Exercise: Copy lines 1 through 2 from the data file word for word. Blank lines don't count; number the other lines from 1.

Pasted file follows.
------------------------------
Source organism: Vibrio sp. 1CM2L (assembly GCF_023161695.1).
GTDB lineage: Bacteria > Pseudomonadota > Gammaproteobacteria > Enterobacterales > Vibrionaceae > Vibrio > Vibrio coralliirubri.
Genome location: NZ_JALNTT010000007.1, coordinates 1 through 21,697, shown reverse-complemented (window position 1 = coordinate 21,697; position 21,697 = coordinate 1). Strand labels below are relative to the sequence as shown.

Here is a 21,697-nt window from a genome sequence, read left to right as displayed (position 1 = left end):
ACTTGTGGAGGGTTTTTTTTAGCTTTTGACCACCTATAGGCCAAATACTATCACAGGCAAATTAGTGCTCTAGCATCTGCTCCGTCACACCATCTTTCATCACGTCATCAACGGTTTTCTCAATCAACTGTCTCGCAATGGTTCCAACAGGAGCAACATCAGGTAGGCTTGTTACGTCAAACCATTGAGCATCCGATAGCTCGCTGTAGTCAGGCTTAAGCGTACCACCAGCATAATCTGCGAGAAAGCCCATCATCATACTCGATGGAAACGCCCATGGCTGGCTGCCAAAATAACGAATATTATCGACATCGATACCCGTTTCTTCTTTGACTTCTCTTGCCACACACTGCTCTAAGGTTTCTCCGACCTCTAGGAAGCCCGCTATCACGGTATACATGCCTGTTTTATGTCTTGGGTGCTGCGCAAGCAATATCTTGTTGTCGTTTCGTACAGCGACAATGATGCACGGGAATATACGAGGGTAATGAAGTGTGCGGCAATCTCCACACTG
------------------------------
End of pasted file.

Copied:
Source organism: Vibrio sp. 1CM2L (assembly GCF_023161695.1).
GTDB lineage: Bacteria > Pseudomonadota > Gammaproteobacteria > Enterobacterales > Vibrionaceae > Vibrio > Vibrio coralliirubri.